Listen to your audience
One-off complaints can escalate into a crisis if the issues raised continue to get worse. Your audience is a valuable source of feedback for identifying your business’s strengths and weaknesses. So social media crises aside, it’s super important to take feedback onboard rather than ignoring issues and letting them snowball.
You can monitor your online image but searching social media platforms for mentions of your brand, your competitors, and other keywords that are related to your brand. There are ‘social media listening’ tools that you can use to help, or you could set up Google Alerts and keyword searches.
Hacking is any business’s worst nightmare. Ensure only trusted members of your team have access to your social media passwords, or even better, use features like TweetDeck to allow employees access without providing them with log-in details. Here are some other ways you can keep your social media accounts secure:
- Change your passwords often
- Use secure passwords that aren’t obvious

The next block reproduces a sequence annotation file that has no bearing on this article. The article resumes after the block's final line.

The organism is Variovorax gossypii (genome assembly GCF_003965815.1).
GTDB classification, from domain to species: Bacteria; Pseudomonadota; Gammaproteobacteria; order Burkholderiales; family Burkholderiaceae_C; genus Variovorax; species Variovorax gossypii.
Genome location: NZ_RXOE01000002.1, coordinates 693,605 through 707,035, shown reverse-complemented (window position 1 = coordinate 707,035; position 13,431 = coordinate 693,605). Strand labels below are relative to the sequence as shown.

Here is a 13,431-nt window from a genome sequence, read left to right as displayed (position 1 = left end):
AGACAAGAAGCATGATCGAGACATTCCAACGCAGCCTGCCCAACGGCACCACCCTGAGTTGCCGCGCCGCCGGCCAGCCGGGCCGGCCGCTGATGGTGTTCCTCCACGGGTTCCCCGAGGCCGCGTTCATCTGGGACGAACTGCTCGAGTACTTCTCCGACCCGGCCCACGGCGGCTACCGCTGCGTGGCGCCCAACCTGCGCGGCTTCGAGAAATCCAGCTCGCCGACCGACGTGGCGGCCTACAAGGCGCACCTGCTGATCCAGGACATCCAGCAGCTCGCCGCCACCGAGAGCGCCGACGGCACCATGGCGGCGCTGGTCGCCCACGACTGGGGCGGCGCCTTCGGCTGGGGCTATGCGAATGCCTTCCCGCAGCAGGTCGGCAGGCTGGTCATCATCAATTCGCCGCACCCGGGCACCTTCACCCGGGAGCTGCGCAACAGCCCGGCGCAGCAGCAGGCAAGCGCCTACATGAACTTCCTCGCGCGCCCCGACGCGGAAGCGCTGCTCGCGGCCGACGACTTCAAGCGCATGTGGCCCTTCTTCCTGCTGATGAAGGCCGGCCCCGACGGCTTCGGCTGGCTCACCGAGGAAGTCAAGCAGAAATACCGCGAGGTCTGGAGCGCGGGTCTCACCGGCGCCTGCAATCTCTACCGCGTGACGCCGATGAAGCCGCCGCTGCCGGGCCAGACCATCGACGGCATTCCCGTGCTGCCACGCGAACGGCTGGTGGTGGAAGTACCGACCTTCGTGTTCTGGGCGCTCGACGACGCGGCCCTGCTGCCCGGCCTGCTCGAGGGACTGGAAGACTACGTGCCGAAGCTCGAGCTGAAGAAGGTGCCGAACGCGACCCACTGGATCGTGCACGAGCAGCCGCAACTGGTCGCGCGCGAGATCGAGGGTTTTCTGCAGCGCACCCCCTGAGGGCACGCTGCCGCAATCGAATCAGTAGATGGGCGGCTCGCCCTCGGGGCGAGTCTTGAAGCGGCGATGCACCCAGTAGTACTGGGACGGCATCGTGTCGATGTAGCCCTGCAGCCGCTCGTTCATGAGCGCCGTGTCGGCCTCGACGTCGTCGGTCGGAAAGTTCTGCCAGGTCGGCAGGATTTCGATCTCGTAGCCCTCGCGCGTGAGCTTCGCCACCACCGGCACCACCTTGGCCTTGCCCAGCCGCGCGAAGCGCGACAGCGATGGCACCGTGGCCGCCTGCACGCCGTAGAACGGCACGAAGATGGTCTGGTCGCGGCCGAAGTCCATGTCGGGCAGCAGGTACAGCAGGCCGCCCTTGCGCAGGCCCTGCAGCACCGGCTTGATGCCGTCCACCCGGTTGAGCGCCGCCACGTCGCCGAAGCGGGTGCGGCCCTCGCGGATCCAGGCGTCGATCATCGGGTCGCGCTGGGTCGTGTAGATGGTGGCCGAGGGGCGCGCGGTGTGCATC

- Use two-factor authentication: this will require a second piece of information after a password, such as a PIN, or mobile authentication.
How should I respond to a social media crisis?
It’s important to incorporate crisis planning into your social media management so that you aren’t caught off-guard and can respond quickly and appropriately. Responding in the right way can save your business’ reputation while responding in the wrong way can spell disaster.
Stop all scheduled posts
Carrying on with ‘business as usual’ will appear out-of-touch, and make it appear as if you aren’t taking the crisis seriously. So, suspend all scheduled content until the crisis is over.
This extends to crises that aren’t specific to your business. For example, if your area is experiencing a local crisis, such as a flood or pandemic-related social restrictions, carrying on with regular content can feel insensitive when customers are focused on their wellbeing. In this case, changing up your content to offer support to your audience can be a good move when done appropriately.
Engage with your audience, but don’t argue